Treen Mills to Bathurst Basin
Just next to the old Bristol General Hospital (built in 1859 and now being developed for luxury accommodation) is Bathhurst Basin.
Bristol General Hospital overlooking Bathurst Basin Photo via Paul Townsend
It is linked to the Floating Harbour (by a now disused lock) just opposite the Thekla and River Station and next to the Ostrich Inn (which itself was built around 1745 and was a favourite with sailors, shipyard and dockside workers and merchants who worked in the Port of Bristol during the time of the slave trade). Bathurst Basin is named after Charles Bathurst (known as Charles Bragge until he changed his name in 1804), who was an MP in Bristol in the early 19th century and as Chairman of Bristol Docks Corporation was very much in favour of slavery.
Built on an area of an old mill pond, Treen Mills (also Trin, Trimm or Trim Mills) supplied by the River Malago, from Bedminster to the South. Tide mills were in operation here, possibly in Roman times when it has been suggested that they were used for Christian baptisms. They were certainly in place in the late Middle Ages and Latimer's Annals of Bristol in the 17th century records that in 1641 the Corporation concluded a perambulation of the city boundaries with an open air banquet and a duck hunt at Treen Mills.
When the New Cut was created in 1809 at the time when the Floating Harbour was built, Treen Mills lost its water supply as the Malago now emptied into the New Cut.
Originally Bathurst Basin was also connected to the New Cut via a second set of lock gates. Small boats could sail up the New Cut and enter Bathurst Basin without having to navigate the lock gates at Cumberland Basin. The lock to the New Cut was blocked at the beginning of World War II to ensure that in case of damage by bombing, the waters of the Floating Harbour could not drain into the river and the gates were shut permanently in 1952.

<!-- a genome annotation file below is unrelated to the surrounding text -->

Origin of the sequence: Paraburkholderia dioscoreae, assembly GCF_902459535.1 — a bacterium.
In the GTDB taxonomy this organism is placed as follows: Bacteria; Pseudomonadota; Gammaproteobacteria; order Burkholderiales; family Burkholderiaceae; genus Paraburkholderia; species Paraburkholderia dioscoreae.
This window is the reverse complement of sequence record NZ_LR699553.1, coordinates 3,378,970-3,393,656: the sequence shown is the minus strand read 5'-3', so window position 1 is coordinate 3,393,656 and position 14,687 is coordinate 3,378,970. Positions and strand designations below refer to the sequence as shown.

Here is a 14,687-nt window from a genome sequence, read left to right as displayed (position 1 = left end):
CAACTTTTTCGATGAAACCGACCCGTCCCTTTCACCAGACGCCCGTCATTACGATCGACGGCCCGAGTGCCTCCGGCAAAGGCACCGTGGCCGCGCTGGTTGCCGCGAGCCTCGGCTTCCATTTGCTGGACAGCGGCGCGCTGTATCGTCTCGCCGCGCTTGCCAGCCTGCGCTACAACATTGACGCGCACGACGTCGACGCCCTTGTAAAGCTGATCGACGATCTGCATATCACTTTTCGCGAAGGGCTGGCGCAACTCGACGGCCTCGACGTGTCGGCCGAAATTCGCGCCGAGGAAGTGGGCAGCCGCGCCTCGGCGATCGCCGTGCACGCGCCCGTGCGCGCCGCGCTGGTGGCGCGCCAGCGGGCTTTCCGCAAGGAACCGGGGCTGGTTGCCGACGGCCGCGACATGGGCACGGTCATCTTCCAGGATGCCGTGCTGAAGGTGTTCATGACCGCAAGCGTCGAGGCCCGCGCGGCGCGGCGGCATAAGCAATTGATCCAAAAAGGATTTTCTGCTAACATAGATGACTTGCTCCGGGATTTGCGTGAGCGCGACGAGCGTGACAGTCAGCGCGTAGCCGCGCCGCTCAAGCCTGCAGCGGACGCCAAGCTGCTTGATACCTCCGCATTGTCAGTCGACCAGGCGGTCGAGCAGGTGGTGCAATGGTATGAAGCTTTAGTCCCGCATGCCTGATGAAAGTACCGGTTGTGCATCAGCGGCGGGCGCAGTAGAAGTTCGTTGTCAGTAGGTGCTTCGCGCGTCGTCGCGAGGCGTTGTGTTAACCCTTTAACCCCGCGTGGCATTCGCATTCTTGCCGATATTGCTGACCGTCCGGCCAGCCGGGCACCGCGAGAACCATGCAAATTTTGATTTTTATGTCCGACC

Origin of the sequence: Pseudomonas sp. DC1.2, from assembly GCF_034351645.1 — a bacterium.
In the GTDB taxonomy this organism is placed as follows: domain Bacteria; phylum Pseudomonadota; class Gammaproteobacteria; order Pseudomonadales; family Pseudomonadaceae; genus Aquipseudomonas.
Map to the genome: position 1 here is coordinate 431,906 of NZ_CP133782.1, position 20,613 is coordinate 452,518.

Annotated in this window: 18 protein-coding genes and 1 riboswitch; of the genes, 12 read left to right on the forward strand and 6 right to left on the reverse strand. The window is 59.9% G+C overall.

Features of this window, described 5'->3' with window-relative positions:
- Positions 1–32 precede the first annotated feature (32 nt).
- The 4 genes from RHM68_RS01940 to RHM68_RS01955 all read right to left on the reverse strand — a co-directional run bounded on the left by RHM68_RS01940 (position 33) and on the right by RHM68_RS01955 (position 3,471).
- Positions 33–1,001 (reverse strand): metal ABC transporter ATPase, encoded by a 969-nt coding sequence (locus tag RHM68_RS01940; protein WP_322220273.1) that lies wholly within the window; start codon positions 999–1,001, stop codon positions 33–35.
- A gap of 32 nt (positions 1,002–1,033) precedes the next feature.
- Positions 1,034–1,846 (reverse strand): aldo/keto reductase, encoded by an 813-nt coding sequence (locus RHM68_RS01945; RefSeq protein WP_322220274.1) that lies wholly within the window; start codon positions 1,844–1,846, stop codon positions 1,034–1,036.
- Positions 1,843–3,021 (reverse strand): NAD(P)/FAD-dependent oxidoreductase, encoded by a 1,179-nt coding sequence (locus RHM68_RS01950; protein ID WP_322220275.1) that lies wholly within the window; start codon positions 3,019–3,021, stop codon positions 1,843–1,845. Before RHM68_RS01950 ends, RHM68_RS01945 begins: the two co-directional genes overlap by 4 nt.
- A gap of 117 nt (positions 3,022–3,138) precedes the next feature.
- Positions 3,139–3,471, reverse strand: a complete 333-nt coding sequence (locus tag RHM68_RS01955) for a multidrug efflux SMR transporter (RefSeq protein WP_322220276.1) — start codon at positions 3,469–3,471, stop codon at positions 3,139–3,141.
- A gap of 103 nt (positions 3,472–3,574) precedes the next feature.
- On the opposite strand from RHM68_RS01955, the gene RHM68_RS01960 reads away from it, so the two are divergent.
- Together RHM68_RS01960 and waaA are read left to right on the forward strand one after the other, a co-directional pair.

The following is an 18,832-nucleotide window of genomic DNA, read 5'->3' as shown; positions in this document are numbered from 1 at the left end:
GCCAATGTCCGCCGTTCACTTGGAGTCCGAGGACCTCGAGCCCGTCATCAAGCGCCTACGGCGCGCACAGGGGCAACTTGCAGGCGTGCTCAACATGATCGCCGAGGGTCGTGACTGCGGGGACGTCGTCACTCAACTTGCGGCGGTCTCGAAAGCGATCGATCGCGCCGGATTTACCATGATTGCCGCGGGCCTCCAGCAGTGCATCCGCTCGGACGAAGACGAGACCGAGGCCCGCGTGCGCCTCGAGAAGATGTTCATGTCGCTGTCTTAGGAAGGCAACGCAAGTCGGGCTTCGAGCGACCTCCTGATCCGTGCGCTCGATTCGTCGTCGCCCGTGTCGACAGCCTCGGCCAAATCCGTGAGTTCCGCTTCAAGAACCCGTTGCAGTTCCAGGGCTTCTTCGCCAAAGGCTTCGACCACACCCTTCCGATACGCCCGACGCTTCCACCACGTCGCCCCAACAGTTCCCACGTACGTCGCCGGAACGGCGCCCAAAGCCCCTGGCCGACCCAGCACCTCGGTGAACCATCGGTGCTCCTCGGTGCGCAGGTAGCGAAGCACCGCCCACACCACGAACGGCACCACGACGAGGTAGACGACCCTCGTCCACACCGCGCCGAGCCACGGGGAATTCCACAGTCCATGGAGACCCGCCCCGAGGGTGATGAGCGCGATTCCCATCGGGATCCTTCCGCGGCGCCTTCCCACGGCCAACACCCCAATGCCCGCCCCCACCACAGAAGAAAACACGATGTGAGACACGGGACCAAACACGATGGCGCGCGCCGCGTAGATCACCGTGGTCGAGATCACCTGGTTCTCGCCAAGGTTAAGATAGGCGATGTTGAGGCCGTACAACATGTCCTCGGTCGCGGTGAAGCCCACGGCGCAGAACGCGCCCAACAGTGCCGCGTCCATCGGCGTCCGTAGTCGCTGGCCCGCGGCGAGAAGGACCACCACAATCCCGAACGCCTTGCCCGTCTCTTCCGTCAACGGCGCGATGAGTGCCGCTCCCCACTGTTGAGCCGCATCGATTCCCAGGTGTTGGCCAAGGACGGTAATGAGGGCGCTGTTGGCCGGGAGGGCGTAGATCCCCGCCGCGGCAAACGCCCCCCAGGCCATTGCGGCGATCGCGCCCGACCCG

Photo via Britain from Above
The area used to be an industrial dock with warehouses and numerous shipyards at the adjoining Wapping Shipyard and Docks, including Hilhouse (a shipbuilder during the 18th and 19th centuries that subsequently became Charles Hill & Sons in 1845), William Scott & Sons (an early producer of steamships in the 19th century) and William Patterson (an assistant to William Scott who took over the boatyard when Scott became bankrupt. Patterson won the contract to design and build the SS Great Western with Isambard Kingdom Brunel and was also one of the designers of Brunel's SS Great Britain the world's first ocean-going ship to have an iron hull and a screw propeller).
The Southern quay has never had any substantial buildings on it and for many years was used by Holms Sand & Gravel Co. (the last commercial users of Bathurst Basin) as a depot for building materials, brought in by boat and offloaded into road vehicles. A travelling crane on an overhead gantry was used to handle these.